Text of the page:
LACo works with healthcare facilities to ensure booster access

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LOS ANGELES (CNS) – With booster doses of COVID-19 vaccines now available, Los Angeles County health officials said on Wednesday they were working closely with qualified nursing facilities to ensure that residents have access to additional injections.

According to the county public health department, qualified nursing facilities will be asked weekly about their strategies for making boosters available to residents. Department officials said they would work to overcome “any barriers to requesting, receiving and administering reminders,” and will deploy mobile vaccination clinics to all facilities in need of assistance.


What would you like to know

  • LA County health officials said on Wednesday they were working closely with qualified nursing facilities to ensure residents have access to additional injections
  • According to the county public health department, qualified nursing facilities will be asked weekly about their strategies for making boosters available to residents.
  • According to the county, 95% of staff in skilled nursing facilities are fully immunized, along with 88% of residents
  • The county reported 11 new deaths from COVID-19 and 909 more cases on Wednesday

“We continue to work with trained nursing facilities across the county to ensure these vulnerable residents have good access to booster doses as soon as possible,” County Public Health Director Barbara Ferrer said in a statement. “We urge others eligible for booster doses, especially those at higher risk of serious illness if infected, to take advantage of the enhanced protection provided by the booster, especially before holiday gatherings that create more opportunities for the spread of COVID-19. “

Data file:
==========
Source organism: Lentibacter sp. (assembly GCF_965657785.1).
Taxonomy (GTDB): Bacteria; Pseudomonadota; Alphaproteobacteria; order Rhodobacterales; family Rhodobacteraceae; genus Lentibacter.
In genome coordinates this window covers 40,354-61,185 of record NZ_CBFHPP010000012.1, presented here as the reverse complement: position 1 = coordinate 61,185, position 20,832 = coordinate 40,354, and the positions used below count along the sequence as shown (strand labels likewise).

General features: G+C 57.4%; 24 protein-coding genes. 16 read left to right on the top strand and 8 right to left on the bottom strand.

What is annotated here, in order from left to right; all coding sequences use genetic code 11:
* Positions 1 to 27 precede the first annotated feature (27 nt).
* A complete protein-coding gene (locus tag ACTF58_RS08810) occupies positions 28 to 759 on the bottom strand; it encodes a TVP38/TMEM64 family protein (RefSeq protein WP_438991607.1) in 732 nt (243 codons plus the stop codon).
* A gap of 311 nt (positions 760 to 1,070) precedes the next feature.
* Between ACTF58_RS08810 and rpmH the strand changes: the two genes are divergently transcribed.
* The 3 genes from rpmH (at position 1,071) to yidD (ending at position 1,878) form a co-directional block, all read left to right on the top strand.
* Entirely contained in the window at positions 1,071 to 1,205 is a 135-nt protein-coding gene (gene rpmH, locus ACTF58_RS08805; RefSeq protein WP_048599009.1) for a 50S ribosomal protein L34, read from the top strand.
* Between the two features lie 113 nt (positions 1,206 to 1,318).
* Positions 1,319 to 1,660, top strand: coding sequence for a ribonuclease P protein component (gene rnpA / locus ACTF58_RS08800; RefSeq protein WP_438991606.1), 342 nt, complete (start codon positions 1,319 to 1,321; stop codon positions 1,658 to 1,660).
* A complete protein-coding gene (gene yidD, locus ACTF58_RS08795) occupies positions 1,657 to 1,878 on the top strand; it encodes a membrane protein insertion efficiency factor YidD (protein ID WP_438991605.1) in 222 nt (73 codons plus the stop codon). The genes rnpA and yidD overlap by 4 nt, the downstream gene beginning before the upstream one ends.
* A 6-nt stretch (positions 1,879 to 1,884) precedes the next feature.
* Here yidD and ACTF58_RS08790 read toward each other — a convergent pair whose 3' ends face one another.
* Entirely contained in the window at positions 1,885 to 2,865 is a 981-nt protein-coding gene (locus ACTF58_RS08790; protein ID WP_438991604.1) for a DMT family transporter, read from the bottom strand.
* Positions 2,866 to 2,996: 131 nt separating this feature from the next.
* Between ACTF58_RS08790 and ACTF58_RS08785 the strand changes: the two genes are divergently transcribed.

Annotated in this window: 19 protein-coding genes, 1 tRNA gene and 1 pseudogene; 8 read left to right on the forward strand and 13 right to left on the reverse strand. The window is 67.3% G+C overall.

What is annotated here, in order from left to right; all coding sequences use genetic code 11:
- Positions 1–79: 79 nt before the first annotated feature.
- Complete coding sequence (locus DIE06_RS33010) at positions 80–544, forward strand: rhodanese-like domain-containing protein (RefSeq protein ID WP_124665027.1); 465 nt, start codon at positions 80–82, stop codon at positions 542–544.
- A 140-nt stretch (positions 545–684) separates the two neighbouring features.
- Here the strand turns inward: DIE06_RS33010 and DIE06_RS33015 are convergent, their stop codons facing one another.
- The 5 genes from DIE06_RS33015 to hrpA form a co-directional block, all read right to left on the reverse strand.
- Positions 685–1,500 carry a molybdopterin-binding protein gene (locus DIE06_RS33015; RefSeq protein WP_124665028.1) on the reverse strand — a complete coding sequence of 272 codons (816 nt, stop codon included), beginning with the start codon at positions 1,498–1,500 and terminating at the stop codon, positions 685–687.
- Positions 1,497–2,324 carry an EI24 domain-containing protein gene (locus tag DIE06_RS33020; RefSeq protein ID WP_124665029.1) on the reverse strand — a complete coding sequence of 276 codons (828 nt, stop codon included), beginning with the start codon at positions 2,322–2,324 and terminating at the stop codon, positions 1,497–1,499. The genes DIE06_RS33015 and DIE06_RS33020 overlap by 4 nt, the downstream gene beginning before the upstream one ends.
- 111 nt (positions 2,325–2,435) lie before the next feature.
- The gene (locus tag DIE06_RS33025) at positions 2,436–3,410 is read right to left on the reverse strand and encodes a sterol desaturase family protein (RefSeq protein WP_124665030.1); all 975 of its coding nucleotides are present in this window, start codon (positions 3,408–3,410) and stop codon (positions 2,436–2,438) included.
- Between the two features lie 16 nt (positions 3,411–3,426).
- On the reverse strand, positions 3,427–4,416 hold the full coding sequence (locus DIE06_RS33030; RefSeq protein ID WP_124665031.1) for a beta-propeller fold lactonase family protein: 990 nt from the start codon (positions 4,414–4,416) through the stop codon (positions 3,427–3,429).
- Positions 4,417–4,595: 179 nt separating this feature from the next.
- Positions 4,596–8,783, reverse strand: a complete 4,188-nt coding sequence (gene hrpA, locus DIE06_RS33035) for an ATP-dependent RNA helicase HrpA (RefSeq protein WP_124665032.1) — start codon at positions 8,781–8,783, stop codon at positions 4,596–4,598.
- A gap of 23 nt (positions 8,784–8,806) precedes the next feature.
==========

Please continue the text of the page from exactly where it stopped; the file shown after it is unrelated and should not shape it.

According to the county, 95% of staff in skilled nursing facilities are fully immunized, as are 88% of residents. All staff should be vaccinated, but those with approved exemptions should be tested up to twice a week.

Under federal guidelines, COVID-19 vaccine boosters are available for people: – 65 years of age or older; – aged 18 and over and living in long-term care facilities; – aged 18 and over with underlying medical conditions; and – aged 18 and over and living or working in high risk environments.

Under federal guidelines, people can be given a different recall mark than their original doses. People who have received Pfizer or Moderna injections in two doses should not receive a booster until at least six months after their last dose. For the single injection Johnson & Johnson vaccine, people should wait at least two months after their injection.

According to figures released last week, 79% of eligible county residents aged 12 and older have received at least one dose of the vaccine and 71% are fully immunized.

The county reported 11 new deaths from COVID-19 on Wednesday, bringing the total death toll to 26,578. Another 909 cases were also reported, bringing the cumulative total for the entire pandemic to 1,487,502.

The mobile average daily rate of people testing positive for the virus was 1.2% on Wednesday.

According to state figures, there were 649 COVID-positive patients in county hospitals on Wednesday, down slightly from Tuesday’s 650. Of those patients, 183 were in intensive care, up from 179 a day earlier.